This was climate in which musicians had to be inventive, using elliptical language, allegories and innuendo to express the sentiments of protest, resistance and a direct challenge to the oppressive system.

The wide acceptance of King Kong had established the musical as a genre that South Africans had mastered. The 1960s saw a number of musicians, Gibson Kente, Gideon Nxumalo and others exploring this idiom and experimenting with fusions of old and new forms. Though Kente’s musicals were considered politically neutered, his companies and the work they did were breeding ground for a number of the rising talents who were to blossom in the decades after.

Honoured Guests,
Ladies and Gentlemen,
The President has often said: “We need to pay particular attention to culture, music and the arts as the manifestation of our self-image”.

Tonight we are recognising Women Performers. This is a continuation of our commemoration of the 1956 March to Union Buildings. In 2004, we honoured one of the icons of South African culture, Miriam Makeba, in recognition of her contribution to South African music, and through her art to the liberation struggle. But it is equally true to say that Sis Zenzi was the representative of a generation. In the same manner, all the musicians we are honouring here tonight are being honoured as representatives of their generation.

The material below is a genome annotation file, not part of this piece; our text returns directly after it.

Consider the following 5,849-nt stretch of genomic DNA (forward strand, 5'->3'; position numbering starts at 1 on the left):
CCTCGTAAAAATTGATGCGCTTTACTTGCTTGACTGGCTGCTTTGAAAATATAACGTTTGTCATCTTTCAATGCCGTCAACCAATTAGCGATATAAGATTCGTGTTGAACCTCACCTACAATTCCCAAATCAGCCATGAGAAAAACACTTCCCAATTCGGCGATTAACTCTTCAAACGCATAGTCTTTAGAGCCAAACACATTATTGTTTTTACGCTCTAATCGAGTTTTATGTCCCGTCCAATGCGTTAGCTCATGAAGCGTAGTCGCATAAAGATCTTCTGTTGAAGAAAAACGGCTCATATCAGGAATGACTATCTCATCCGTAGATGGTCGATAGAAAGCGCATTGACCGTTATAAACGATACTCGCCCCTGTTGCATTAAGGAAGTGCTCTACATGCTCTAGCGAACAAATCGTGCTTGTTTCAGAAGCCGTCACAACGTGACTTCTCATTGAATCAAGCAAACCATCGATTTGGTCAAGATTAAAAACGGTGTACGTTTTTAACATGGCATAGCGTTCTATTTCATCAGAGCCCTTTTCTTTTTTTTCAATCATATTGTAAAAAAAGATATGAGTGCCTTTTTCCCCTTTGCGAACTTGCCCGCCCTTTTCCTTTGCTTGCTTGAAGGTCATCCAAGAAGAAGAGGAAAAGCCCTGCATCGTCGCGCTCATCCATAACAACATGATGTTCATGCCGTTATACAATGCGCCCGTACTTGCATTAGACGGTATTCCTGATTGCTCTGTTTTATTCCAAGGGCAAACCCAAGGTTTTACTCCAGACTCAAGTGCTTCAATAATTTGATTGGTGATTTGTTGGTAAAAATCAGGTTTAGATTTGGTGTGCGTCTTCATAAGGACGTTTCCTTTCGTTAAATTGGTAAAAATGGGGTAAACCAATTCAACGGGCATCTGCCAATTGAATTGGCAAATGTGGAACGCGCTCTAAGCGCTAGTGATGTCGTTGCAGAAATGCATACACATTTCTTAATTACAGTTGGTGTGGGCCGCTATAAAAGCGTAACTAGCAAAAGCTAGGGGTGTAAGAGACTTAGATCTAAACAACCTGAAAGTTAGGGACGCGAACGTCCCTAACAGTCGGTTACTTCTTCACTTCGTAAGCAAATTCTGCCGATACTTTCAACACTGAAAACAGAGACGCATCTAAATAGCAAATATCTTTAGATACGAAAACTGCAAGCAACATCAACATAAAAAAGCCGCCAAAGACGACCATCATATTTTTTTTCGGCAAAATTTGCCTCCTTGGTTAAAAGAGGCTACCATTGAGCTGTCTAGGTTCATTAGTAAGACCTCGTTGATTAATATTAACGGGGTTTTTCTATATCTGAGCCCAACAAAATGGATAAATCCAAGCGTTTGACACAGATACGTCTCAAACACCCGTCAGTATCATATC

Events such as tonight’s, remind us that we have living in our midst, living archives whose memories could help us write an important chapter in the cultural history of this country. I must confess to a selfish motive.

We are encouraging performers and musicians to deposit their audio, visual, pictorial, photographic and other collections with the National Archives. We have, as a nation, inherited an archive with huge gap in the collection under its custody. While we have our living archives with us, we still have the opportunity to correct that.

Casting our eyes back to the decade we are celebrating, we can note what was done to repress, suppress and discourage authentic forms of cultural expression. But beneath the surface calm produced by repression, one can hear, albeit faintly, the throbbing heart of people determined to be free. When the thaw came during the 1970s, it flowered into a manifold tapestry of many hues. Its brightest colours were in the music it brought forth. Those who had quietly built that foundation were the musicians of the 1960s.
I am sure you will all rise, and give a well deserved round of applaud to the stars of the 60’s!

Please enjoy what promises to be a great evening.

Thank you!